Unsweetened Baking Chocolate


Unsweetened chocolate is cooled hardened chocolate liquor. It contains 50- 58%% cocoa butter, and is used primarily as an ingredient in brownies, cakes and frostings.


Other names: Baking Chocolate
Translations: Nesaldināts Cepšanas Šokolāde, Nesaldintas kepimo šokolado, Neîndulcit coacere ciocolată, Pečenje nezaslađen čokolada, Bánh Sô cô la không thêm đường, Niesłodzonych Chocolate pieczenia, Bakken ongezoete chocolade, पकाना चॉकलेट unsweetened, Chocolate Baking Unsweetened, Unsweetened Шоколад для выпечки, Unsweetened σοκολάτα ψησίματος, غير محلى الخبز الشوكولاته, Unsweetened 제빵 초콜릿, Neslazené pečení Čokoláda, Tanpa pemanis Baking Chocolate, Unsweetened Chocolate pagluluto sa hurno, 无糖烘焙巧克力, Xocolata per coure sense endolcir, Nesladkan Baking Čokolada, Nesladené pečenie Čokoláda, Cottura cioccolato amaro, אפייה ממותק שוקולד, Osötad Baking Choklad, Незаслађен печење чоколада, 無糖ベーキングチョコレート, Chocolat à cuire non sucré, Ungesüßte Schokolade Baking, Usødede Bagning Chokolade, Unsweetened Baking Sjokolade, Chocolate para hornear sin endulzar, Unsweetened Шоколад для випічки, Makeuttamaton Leivonta Suklaa, Неподсладен печене Шоколад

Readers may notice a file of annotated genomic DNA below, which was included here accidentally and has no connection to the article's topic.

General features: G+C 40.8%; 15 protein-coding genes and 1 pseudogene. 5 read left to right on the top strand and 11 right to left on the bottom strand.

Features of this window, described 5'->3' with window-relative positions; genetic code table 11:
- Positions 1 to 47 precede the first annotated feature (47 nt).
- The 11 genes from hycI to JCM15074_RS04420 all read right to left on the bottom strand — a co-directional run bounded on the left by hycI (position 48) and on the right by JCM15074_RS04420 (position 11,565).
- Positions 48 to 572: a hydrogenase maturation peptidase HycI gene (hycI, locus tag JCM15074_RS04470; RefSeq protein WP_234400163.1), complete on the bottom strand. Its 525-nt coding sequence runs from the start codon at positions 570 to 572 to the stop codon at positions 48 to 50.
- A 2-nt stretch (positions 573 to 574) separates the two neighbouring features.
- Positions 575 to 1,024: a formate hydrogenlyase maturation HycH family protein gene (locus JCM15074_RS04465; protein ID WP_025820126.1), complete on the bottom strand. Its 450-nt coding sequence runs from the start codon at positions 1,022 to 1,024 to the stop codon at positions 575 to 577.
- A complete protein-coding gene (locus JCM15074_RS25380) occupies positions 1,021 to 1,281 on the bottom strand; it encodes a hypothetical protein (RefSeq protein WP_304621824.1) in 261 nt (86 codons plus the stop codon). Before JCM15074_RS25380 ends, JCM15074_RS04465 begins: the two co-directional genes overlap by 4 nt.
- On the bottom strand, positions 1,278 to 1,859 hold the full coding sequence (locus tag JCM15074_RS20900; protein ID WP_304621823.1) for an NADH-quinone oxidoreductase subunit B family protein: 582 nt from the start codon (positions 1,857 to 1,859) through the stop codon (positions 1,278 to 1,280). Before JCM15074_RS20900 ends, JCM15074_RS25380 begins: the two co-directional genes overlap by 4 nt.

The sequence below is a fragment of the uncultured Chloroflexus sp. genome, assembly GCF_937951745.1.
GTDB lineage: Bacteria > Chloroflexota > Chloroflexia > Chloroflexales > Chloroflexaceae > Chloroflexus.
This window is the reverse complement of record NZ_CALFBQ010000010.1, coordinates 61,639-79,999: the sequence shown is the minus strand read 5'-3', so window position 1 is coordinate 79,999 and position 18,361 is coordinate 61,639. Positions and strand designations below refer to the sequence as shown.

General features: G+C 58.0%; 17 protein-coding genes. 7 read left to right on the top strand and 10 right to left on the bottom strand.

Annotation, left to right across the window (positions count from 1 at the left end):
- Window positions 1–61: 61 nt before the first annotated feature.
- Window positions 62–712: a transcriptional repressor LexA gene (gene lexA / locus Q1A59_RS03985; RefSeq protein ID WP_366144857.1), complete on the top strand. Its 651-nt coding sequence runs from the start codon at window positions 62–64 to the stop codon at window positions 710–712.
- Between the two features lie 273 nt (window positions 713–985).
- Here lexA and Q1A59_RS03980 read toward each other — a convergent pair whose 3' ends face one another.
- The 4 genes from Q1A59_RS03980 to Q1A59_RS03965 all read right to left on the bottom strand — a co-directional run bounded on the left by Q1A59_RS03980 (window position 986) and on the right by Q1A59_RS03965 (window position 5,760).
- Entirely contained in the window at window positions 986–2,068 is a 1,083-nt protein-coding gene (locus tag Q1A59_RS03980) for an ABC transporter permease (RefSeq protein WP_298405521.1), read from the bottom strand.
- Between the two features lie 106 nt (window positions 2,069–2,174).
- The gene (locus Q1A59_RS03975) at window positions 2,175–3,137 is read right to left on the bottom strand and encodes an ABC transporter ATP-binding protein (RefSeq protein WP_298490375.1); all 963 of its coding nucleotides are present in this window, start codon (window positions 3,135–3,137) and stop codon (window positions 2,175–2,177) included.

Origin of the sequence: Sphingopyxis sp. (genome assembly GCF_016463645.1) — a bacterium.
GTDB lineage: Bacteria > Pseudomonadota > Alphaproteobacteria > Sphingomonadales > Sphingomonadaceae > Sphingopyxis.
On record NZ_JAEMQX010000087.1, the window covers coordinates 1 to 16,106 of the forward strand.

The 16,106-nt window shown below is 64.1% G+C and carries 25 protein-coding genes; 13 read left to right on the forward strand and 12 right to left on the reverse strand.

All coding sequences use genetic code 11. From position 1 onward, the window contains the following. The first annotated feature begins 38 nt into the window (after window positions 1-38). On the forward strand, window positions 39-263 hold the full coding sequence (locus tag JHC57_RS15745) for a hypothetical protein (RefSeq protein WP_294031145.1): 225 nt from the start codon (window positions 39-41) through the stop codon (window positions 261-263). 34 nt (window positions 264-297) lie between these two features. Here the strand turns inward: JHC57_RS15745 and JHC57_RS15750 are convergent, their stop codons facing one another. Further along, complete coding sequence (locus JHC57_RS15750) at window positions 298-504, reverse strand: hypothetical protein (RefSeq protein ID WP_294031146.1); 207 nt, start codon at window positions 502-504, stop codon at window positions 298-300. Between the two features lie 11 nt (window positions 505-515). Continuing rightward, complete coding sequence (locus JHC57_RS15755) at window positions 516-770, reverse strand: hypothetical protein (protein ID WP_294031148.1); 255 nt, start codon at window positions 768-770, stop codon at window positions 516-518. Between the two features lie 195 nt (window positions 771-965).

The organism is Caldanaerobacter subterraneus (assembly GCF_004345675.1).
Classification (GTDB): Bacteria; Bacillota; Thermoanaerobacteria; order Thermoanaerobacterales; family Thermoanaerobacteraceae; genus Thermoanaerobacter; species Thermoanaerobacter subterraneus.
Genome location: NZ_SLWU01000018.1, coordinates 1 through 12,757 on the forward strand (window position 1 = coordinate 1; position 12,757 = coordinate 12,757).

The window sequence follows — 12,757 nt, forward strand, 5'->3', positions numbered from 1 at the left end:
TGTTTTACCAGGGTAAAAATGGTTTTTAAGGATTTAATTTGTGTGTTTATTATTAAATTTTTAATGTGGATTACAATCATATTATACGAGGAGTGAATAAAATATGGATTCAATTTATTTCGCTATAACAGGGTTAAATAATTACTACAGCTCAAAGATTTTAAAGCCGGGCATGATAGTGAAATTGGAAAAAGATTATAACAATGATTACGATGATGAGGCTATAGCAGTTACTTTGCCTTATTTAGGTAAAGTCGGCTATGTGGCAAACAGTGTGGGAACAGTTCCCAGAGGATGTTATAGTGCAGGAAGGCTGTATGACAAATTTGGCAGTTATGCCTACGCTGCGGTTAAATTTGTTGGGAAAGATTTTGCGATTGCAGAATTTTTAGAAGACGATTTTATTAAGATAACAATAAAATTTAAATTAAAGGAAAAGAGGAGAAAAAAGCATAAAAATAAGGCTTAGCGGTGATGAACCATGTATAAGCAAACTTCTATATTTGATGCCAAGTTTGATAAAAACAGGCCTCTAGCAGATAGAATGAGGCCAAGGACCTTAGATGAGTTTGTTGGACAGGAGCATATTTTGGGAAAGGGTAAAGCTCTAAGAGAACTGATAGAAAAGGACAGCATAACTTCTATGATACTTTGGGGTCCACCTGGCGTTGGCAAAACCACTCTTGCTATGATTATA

Physical Description

Unsweetened chocolate has the appearance of solid squares usually partitioned into easy baking measurements. It is quite fragrant but has an incredibly bitter taste if not used properly.

Colors: The color is almost always a dark brown.

Tasting Notes

Flavors: deep chocolate flavor
Mouthfeel: Solid, Unless used as intended ie melted in with butter to impart flavor
Food complements: Dipped fruit, Cheeses, Honey, Peanut butter
Wine complements: Cabernet sauvignon or any wine sweeter than the dish being served.
Beverage complements: Dark malted beers
Substitutes: None

Selecting and Buying

Choosing: Always in season
Buying: Can be purchased in any grocery store with a baking section.
Procuring: N/A

Preparation and Use

It is most often melted and folded in to recipes.

Conserving and Storing

Store in a cool, dry place.


History: Cacao has been cultivated for at least 3000 years in Mexico, Central and South America, with its earliest documented use around 1100 BC.
It was used in many drinks and rituals and was seen as a special plant with many medicinal qualities.



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